Robotics PhD Logs: Katherine Skinner


Hi, I’m Katie Skinner, I’m a PhD candidate
at the Robotics Institute at the University of Michigan. So the goal of my
dissertation research is to advance perception of autonomous underwater
vehicles. Over 70% of the earth is covered by water, but there’s still so
much that we don’t know about the sea. We actually know more about the surface
of Mars than we do about our own seafloor and I want to change this.
Robots and autonomous systems can have a key role in telling us more about
underwater environments. You can design robots that go to the deepest parts of
the sea, and we can develop robots that can carry out large-scale efficient
surveys for environmental monitoring or search-and-rescue tasks. The imagery we
collect underwater looks much different than images that we can gather in air, so
because of water column effects like attenuation and back scattering, these
images are actually very degraded and this has a large impact on applying
computer vision algorithms that we developed for in-air applications to
underwater environments. My research focuses on restoring underwater images
so that we can improve the way that we generate large scale 3D reconstructions
or maps of the seafloor, and currently I’m applying this to coral reef systems
to be able to provide accurate 3D models of coral reefs to marine biologists who
might want to study these systems, and ultimately, I want to develop technology
that can enable us to learn more about subsea environments to gather a
large-scale 3d reconstruction and high-resolution maps of the seafloor, and
then to be able to automatically interpret what we’re seeing from these
maps to allow us to make informed decisions about how we should interact
in these environments. I’ve been able to work with many wonderful people and
organizations during my time in the Robotics Institute at Michigan. So my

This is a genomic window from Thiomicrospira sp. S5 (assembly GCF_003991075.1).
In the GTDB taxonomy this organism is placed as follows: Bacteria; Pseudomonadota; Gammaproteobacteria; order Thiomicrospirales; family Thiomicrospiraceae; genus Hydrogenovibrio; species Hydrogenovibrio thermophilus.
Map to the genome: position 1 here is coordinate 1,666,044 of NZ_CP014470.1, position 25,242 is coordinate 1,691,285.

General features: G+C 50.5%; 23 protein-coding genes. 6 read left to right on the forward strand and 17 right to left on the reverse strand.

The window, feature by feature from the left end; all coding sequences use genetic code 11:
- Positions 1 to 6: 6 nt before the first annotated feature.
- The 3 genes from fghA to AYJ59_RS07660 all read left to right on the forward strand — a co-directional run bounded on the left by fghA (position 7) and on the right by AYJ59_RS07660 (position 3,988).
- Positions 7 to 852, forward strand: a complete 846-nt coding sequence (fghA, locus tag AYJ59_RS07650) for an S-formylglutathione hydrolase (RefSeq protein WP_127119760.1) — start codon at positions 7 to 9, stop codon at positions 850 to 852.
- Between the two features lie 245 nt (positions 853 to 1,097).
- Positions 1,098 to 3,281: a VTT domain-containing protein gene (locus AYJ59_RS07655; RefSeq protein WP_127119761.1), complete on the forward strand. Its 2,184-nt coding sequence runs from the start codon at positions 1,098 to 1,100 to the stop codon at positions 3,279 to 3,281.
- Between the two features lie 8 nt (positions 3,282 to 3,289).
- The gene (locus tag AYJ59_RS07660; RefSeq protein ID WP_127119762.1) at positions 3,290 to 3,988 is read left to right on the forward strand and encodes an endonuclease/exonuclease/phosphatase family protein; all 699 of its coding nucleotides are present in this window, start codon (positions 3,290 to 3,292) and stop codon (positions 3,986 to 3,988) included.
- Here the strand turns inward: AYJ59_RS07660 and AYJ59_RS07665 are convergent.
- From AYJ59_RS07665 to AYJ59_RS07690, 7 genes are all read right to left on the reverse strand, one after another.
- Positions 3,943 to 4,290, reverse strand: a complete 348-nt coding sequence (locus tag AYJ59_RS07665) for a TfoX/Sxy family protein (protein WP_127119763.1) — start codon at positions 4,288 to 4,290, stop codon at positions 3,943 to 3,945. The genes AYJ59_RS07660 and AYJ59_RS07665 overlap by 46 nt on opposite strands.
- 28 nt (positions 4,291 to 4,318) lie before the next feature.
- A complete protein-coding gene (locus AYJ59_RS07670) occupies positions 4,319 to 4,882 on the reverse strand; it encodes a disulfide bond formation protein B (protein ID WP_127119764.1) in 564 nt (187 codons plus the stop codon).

research is focused in the Deep Robot Optical Perception Lab, which is advised
by Professor Matthew Johnson-Roberson, and through my work in the DROP Lab, I’ve
been able to collaborate on many interdisciplinary international teams of
researchers who are really experts in their fields, from marine archaeology to
marine biology. And being able to collaborate across disciplines has
really transformed the way that I view my research, and it’s changed the way
that I think about problems I want to solve.
At Michigan, it’s so easy to collaborate and work across different
labs and different departments, and in my time here, I’ve been able to collaborate
with the Ford Center for Autonomous Vehicles, which is focused on advancing
perception for self-driving cars. And even though this seems very different
than my work in marine robotics, I’ve actually found a lot of parallels
between the challenges that we face on land and the challenges that we face
underwater, and being able to to work across departments and in different labs
has really enriched my experience here at Michigan. Robots and intelligent
systems have great potential to push the bounds of what we’re currently capable
of achieving, so I hope to serve society by developing technology that can
improve safety for tasks that pose great risk to humans currently, or that
enable us to perform new tasks where humans can’t actually go right now, from
the deepest parts of the oceans to exploring planets in space. So my
favorite part about my Michigan experience has been the sense of
community that we have here in the Robotics Institute at Michigan, and I’ve
been so lucky to be able to watch the growth of the Robotics Institute, from my
first year, when we had only eight students, to now this year, when we have
over a hundred students. And even through this period of growth, we’ve been able to
maintain this tight-knit sense of community that’s so important to
enabling collaborations that will allow us to advance society. And, I feel very
fortunate for the connections that I’ve made here, and even though it’s been a
very challenging experience, it’s been so rewarding and I’m just extremely proud
to be part of the Robotics Institute at the University of Michigan.

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